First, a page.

The rationale of developing this change proposal obtains backing from evidence-based practice and insights from scholarly literature. It is essential to note that many scholarly studies support the plausibility of implementing hand hygiene protocols in preventing respiratory viruses and other nosocomial infections. According to Andriani & Nadjib (2018), hand hygiene is still the most profound way of reducing HCAIs since it entails washing hands with anti-bacterial and non-anti-bacterial soaps and alcohol-based sanitizers. Despite the simplicity and effectiveness of hand hygiene, employees’ compliance with these guidelines is relatively low. As a result, it is essential to address barriers by implementing and sustaining change. Eventually, the prevailing disparities in compliance with hand hygiene protocols validate the rationale of this change proposal.

Plan for Evaluation

Within one month of implementing hand hygiene protocols in emergency departments and general wards, it will be essential for the project implementation team to emphasize progress-focused and summative evaluations to assess the level of compliance and behavioral transformation. Progress-focused evaluations are frequent assessments (often weekly) that identify areas of improvement, employees’ opinions and views, and alignment of the project with set objectives. On the other hand, a summative evaluation will reveal the project’s impact on set outcome measures, including reducing HCAIs mortality and morbidity rates, employees’ familiarity with hand hygiene protocols, and behavioral modification to sustain change.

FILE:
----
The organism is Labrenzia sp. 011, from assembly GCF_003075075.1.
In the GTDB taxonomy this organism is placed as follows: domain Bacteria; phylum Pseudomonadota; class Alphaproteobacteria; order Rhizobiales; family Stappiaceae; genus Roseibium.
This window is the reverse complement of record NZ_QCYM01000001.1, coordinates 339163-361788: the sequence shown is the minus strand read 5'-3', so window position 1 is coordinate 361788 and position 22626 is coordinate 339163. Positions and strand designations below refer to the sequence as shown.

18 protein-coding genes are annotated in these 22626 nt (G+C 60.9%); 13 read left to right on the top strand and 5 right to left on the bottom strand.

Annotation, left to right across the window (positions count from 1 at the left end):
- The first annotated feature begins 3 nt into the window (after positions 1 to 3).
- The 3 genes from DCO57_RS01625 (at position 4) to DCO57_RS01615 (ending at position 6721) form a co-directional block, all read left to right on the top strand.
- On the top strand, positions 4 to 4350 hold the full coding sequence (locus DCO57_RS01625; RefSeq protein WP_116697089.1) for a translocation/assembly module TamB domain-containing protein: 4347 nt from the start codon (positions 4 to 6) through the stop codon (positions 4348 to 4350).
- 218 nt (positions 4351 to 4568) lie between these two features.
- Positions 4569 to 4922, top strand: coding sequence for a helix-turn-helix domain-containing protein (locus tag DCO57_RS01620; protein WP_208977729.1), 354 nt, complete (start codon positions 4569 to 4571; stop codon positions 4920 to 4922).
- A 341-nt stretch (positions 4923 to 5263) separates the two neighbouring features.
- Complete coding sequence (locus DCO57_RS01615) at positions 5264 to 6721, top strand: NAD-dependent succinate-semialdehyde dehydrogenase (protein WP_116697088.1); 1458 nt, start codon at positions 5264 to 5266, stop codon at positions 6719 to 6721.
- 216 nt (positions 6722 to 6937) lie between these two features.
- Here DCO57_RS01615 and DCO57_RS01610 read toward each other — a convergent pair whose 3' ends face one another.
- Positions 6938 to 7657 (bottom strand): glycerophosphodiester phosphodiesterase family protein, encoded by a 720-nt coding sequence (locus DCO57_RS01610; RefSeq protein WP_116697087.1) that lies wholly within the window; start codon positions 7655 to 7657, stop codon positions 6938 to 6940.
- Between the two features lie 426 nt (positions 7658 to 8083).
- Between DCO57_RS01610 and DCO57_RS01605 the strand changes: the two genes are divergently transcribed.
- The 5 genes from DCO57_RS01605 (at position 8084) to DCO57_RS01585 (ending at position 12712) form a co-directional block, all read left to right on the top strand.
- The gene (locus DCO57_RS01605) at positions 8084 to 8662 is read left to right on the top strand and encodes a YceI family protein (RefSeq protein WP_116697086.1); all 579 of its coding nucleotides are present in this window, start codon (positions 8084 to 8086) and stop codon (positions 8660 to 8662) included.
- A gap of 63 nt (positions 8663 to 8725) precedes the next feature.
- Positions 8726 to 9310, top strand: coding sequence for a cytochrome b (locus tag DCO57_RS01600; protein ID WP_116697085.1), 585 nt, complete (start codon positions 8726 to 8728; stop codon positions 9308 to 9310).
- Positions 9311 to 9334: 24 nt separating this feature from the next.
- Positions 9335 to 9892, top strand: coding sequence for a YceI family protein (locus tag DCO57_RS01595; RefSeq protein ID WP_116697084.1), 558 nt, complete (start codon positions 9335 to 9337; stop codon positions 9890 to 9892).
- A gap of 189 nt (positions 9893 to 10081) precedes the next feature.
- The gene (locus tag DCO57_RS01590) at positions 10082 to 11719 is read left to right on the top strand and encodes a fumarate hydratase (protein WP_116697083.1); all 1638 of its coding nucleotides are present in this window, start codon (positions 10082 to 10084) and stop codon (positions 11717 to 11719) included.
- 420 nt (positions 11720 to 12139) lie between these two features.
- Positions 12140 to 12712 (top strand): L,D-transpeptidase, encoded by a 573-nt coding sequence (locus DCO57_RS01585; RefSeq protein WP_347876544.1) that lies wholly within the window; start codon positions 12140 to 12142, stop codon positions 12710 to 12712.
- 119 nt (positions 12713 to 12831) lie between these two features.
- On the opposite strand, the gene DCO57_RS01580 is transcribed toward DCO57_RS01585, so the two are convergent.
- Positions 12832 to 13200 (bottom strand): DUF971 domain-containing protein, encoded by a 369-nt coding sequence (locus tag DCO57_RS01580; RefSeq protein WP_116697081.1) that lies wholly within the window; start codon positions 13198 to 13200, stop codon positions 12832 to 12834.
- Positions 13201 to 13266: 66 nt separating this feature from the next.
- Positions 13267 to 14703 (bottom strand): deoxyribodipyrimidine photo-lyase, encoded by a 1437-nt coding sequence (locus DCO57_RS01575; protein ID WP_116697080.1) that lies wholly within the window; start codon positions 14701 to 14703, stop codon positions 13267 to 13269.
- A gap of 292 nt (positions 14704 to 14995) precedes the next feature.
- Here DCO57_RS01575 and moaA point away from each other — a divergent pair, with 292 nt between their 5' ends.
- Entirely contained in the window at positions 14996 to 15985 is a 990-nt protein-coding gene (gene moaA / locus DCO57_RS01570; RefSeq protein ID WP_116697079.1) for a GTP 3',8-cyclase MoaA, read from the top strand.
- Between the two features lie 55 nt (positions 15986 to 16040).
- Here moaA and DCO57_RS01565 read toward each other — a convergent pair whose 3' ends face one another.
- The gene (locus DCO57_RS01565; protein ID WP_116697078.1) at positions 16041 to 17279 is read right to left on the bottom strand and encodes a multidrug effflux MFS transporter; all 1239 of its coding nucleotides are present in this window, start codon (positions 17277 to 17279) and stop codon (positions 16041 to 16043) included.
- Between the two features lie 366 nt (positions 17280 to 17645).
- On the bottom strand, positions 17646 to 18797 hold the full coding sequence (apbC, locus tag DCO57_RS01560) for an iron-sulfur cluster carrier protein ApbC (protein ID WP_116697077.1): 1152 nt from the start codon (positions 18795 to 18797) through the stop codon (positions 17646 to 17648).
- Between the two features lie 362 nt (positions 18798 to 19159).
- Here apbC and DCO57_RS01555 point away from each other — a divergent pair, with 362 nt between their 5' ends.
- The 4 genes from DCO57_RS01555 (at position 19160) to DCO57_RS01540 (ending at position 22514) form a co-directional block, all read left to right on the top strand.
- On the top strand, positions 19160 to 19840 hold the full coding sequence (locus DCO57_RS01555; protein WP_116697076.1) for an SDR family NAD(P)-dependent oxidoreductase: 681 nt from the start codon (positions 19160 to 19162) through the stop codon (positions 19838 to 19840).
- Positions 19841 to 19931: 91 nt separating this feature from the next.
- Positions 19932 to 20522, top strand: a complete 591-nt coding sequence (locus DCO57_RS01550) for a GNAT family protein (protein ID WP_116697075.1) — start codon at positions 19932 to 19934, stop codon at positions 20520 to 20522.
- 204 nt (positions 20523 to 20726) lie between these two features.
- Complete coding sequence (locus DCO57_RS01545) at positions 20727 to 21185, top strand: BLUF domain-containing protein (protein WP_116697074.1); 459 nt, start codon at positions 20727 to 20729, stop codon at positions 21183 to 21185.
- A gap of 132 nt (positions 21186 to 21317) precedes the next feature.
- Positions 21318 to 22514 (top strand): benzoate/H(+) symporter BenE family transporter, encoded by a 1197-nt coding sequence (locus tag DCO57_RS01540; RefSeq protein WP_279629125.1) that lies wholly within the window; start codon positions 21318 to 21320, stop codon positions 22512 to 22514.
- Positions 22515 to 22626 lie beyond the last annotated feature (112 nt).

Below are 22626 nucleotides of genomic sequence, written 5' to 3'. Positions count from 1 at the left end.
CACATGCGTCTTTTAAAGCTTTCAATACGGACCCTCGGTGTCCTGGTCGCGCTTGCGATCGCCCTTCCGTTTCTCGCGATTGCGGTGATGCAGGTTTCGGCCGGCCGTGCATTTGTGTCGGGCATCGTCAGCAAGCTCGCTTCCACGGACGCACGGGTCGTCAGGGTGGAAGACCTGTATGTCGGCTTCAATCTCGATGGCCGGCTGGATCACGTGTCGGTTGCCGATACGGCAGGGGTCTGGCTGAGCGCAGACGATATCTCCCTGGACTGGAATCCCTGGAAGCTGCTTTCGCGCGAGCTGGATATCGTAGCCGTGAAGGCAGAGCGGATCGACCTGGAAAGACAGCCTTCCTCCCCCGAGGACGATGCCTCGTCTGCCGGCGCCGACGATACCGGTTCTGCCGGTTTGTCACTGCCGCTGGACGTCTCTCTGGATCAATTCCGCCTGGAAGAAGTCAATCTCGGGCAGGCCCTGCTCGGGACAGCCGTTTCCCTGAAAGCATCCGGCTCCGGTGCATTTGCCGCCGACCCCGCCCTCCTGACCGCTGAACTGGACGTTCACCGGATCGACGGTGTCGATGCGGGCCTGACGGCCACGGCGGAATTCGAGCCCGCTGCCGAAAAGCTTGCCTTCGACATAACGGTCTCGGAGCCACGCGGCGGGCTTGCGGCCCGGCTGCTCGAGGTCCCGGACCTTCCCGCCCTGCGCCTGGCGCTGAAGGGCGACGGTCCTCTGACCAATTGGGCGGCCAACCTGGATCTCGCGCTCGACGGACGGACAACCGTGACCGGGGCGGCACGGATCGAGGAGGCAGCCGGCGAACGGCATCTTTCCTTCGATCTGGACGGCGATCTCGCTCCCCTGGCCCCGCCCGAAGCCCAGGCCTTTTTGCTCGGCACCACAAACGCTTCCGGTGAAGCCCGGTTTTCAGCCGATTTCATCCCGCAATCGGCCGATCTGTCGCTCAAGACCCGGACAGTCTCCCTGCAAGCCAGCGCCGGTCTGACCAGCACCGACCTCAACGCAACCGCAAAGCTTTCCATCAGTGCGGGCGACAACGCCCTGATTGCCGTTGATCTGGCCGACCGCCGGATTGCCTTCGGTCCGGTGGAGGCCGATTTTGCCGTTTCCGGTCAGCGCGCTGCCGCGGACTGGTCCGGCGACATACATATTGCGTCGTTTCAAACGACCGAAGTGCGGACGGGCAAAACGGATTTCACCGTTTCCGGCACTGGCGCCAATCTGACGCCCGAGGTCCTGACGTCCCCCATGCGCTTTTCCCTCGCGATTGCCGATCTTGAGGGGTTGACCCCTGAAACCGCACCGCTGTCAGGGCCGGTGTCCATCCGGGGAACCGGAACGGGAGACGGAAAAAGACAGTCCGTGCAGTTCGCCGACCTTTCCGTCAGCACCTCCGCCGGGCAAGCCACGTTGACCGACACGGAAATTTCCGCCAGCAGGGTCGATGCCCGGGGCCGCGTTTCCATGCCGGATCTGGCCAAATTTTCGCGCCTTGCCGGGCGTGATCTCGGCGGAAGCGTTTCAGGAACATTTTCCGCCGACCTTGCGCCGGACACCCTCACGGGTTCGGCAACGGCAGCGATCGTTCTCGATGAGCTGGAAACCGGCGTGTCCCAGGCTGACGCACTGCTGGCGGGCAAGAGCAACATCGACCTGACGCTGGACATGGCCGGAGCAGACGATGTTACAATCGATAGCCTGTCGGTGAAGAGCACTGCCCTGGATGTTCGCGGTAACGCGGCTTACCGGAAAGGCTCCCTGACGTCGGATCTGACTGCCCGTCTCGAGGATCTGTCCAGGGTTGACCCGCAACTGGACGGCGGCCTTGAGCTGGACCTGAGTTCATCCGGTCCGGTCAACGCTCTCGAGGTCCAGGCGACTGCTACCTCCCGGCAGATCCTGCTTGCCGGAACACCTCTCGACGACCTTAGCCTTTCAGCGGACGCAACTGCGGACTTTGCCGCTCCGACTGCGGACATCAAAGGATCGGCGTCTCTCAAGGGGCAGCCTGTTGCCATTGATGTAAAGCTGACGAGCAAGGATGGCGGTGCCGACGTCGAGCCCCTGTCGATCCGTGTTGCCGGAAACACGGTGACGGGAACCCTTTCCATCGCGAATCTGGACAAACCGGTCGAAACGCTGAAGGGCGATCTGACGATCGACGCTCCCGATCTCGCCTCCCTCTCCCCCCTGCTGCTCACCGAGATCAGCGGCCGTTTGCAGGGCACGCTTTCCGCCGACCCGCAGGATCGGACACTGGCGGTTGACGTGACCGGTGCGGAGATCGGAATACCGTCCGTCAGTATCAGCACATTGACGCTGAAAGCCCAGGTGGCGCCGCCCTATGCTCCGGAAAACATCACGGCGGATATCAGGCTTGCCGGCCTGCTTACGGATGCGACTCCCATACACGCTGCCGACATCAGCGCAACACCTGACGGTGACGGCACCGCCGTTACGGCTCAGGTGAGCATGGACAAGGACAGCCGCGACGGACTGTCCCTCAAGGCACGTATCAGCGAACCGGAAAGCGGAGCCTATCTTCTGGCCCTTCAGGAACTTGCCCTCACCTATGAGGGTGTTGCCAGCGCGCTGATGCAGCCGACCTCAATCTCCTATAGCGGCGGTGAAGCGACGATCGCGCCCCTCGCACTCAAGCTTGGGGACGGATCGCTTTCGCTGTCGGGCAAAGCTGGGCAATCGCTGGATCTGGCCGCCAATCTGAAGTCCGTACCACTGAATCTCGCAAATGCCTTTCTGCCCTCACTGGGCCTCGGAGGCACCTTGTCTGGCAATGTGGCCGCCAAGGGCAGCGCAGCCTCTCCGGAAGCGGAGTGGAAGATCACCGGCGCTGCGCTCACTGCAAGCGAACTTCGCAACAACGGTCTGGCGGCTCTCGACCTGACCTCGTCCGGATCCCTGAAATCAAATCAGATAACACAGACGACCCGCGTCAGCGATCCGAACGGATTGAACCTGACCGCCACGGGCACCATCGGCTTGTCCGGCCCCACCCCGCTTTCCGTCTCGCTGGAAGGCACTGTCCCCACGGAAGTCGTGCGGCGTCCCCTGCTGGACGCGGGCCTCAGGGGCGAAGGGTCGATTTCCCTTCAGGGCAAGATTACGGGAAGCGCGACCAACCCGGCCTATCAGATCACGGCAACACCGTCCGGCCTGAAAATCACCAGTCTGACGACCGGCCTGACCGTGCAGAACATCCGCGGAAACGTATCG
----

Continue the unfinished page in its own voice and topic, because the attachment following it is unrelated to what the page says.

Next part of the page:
Barriers and Solutions to Implementation Challenges

As stated earlier, health organizations face challenges in implementing hand hygiene despite its simplicity and effectiveness in preventing respiratory viruses in healthcare settings. Sands & Aunger (2020) identify organizational norms, nurses’ cognitive workload, ineffective communication, stress, and busyness as barriers to the effective implementation of hand hygiene guidelines. While hospitals grapple with increased workload and overwhelmed units because of the Covid-19 pandemic, it is possible to address barriers to the practical implementation of hand hygiene by educating healthcare professionals, enhancing communication openness, modifying behaviors, enhancing communication, setting objectives, and increasing interactions between healthcare professionals.


Respiratory viruses are a class of healthcare-associated infections (HCAIs) that result in mortalities, lengthy hospitalization, increased care costs, and compromised quality of life (QoL). Although hand hygiene protocols present a simple and effective way of preventing HCAIs, organizational factors such as inconsistent behaviors, norms, increased workload, busyness, and workplace stressors affect its implementation. Therefore, this change proposal elaborates on evidence-based practices for promoting hand hygiene protocols and expounds on insights from the current literature. Also, the proposal presents an ideal change implementation and management theory that focuses on transforming behaviors and sustaining safer approaches.



Akram, H., Andrews-Paul, A., & Washburn, R. (2020). Assessing hand hygiene and low-level disinfection of equipment compliance in an acute care setting: Mixed Methods Approach. JMIR Nursing, 3(1).